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SAT0434 Does Angiotensin and Endothelin Receptor Blockade Have an Impact on Lung Function? an Analysis from the Eustar Data Base
  1. M. Radić1,
  2. M.O. Becker2,
  3. O. Distler3,
  4. D. Huscher4,
  5. G. Riemekasten5
  1. 1Division of Rheumatology and Clinical Immunology, University Hospital Centre Split, University of Split School of Medicine, Split, Croatia, Split, Croatia
  2. 2Department of Rheumatology and Clinical Immunology, University Hospital Charité, Berlin, Germany
  3. 3Division of Rheumatology, University Hospital Zurich, Zürich, Switzerland
  4. 4Epidemiology Unit, German Rheumatism Research Centre Berlin, A Leibniz Institute
  5. 5Division of Rheumatology and Clinical Immunology, University Hospital Charité, Berlin, Germany


Background Antibodies against the angiotensin II type-1 receptor and endothelin-1 type A receptor are simultaneously present in the majority of patients with systemic sclerosis (SSc) and high levels are associated with pulmonary arterial hypertension (PAH) and lung fibrosis. It is suggested that these antibodies may contribute to lung involvement by stimulating their receptors. Thus, angiotensin receptor blockers (ATRB) and/or endothelin receptor blockers (ETRB) may exhibit beneficial effects on lung function.

Objectives The objective of this study is to evaluate the possible benefit of simultaneous treatment with ETRB and ATRB.

Methods SSc patients with lung fibrosis prospectively followed in the EUSTAR database and treated with ETRB and/or ATRB were analyzed with regard to the evolution of forced vital capacities (FVC) and carbon monoxide diffusing capacities (DLCO) and were compared to patients without receptor blockade. Pulmonary fibrosis was defined by evidence of fibrosis such as bibasilar fibrosis on chest radiograms or HR-CT scans or both. Patients receiving immunosuppressive therapies were excluded. To adjust for confounders, patients receiving ATRB, ETRB, or both were matched for sex, SSc subtype, disease duration, and initial FVC/DLCO values.

Results 9,862 patients of the EUSTAR data base were analysed, of those, 764 patients took ETRB and 674 received ATRB. 410 of ETRB/ATRB patients had at least one annual follow-up (mean period of 13.12, SD 3.25 months). 239 patients from ETRB/ATRB group also received immunosuppressive therapies during this follow-up and were, therefore, excluded from further analyses. Finally, 31 patients with simultaneous ATRB/ETRB, 31 patients with ATRB, 31 patients with ETRB, and 31 patients not receiving any blockade were matched and compared. All patients treated with blockers fulfilled the ACR criteria. As expected, patients receiving ETRB had a higher prevalence of PAH (as suggested by echocardiography) and digital ulcers (DU), compared to those patients without blocker therapies. In contrast, the prevalence of these complications in patients receiving ATRB did not differ from the group without any blockade. Patients without any blockade unexpectedly did not show any reduction in DLCO levels during the follow up period. This reduction was prevented in patients receiving ATRB, as well as ATRB/ETRB in whom mostly stability of DLCO values was observed compared to baseline levels. There was no statistically significant improvement of predicted DLCO values by ≥10% according to treatment. There was no significant effect of ATRB or ETRB on FVC levels, although a higher proportion of patients (27.6%) showed improved FVC levels ≥10% when receiving ATRB, compared to 17.2% in the control group without blockers.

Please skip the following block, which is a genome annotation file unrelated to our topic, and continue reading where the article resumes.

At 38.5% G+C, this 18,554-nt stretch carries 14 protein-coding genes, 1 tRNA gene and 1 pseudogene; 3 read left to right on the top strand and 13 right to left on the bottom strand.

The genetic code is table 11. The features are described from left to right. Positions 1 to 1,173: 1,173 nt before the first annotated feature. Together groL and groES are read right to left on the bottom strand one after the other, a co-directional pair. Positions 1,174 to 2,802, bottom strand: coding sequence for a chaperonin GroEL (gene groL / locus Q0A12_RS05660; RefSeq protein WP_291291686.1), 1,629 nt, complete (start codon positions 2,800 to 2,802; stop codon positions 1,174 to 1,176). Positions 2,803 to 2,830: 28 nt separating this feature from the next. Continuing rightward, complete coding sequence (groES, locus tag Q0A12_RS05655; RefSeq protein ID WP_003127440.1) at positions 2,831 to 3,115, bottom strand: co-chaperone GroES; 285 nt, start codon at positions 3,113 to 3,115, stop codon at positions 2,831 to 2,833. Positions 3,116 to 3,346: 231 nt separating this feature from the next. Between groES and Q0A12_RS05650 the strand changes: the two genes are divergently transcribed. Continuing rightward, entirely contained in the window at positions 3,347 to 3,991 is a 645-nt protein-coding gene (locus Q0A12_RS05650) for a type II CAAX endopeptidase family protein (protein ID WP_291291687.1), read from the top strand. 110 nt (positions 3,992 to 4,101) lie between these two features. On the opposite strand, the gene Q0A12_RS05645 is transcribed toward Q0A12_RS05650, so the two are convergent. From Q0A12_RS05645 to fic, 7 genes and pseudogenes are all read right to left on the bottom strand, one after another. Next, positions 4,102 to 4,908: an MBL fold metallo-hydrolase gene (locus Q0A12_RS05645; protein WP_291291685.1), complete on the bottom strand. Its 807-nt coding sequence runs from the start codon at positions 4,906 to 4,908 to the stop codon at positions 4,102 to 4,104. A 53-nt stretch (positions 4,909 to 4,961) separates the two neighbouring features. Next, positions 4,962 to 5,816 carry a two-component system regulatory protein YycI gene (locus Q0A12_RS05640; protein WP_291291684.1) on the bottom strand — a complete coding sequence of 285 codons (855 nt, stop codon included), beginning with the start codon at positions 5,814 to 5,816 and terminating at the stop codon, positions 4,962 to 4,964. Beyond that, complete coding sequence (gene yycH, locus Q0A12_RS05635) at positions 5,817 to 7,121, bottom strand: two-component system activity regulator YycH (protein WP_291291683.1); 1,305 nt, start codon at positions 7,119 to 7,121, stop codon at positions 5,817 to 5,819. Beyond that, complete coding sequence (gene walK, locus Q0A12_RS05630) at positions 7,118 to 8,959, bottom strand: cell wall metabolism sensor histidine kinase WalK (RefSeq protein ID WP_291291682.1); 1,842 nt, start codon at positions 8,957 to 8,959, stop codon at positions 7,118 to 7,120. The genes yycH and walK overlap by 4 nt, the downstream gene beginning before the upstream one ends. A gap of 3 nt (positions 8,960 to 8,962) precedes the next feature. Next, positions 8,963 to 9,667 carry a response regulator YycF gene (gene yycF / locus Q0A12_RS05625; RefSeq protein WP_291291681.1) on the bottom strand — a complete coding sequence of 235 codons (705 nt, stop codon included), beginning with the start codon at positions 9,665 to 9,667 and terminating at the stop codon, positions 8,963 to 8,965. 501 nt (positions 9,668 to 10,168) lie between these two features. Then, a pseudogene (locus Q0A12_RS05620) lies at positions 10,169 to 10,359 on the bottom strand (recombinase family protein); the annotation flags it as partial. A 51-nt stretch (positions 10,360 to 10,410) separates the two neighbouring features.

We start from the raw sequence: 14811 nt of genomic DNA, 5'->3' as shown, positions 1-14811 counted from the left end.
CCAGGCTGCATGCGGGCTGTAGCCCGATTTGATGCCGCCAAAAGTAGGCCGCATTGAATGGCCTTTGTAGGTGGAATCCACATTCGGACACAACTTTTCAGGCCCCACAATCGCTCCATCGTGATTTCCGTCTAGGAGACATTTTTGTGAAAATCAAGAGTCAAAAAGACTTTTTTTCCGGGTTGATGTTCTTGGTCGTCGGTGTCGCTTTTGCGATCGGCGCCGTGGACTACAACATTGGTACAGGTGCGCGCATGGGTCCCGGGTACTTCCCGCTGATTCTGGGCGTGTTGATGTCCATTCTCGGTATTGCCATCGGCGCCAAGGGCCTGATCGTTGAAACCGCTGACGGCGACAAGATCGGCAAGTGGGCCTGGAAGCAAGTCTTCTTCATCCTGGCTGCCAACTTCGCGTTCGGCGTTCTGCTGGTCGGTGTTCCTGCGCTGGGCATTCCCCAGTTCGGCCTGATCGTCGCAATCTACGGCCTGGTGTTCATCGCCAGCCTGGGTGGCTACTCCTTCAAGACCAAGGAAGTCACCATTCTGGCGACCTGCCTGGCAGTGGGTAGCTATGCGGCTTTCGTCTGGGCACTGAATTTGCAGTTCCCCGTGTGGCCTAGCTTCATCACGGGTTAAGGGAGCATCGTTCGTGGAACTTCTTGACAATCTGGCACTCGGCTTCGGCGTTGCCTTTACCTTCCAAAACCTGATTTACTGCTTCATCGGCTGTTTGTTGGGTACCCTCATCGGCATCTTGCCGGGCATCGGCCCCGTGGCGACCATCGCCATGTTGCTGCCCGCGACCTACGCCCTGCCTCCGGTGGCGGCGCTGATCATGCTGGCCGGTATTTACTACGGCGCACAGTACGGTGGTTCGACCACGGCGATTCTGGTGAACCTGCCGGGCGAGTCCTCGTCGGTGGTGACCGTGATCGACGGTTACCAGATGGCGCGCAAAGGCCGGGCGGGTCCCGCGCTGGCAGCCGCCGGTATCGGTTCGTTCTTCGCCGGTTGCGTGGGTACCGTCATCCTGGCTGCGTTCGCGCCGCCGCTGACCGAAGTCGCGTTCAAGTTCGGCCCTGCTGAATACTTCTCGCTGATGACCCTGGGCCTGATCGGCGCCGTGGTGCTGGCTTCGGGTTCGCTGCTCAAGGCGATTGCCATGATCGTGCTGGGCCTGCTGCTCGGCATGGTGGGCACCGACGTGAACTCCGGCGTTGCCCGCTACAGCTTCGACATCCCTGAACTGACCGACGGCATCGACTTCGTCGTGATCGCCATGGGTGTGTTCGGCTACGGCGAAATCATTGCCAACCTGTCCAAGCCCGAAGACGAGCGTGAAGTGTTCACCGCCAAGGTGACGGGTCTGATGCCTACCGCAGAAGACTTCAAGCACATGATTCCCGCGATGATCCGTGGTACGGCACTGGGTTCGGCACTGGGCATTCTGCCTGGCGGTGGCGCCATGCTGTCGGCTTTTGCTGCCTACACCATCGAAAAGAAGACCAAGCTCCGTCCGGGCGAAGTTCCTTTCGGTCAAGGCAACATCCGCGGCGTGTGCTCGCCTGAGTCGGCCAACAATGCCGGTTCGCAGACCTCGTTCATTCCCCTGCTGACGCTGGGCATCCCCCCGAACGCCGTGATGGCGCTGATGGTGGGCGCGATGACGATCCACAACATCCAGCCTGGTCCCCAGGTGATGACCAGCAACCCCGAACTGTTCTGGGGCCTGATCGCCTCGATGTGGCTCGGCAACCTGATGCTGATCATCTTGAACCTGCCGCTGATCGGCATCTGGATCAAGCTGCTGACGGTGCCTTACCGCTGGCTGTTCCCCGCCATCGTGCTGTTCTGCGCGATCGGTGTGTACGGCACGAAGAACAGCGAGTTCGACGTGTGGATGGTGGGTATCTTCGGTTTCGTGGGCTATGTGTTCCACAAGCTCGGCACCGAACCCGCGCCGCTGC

Conclusions The data do not indicate a potentially beneficial effect of ATRB or ETRB on lung function parameters, especially on DLCO values. Our study is limited by its size, observational design and different disease activity and severity between groups. Further studies are warranted to elucidate the role of angiotensin and endothelin receptor blockade in possible prevention of lung function deterioration.

Disclosure of Interest None declared

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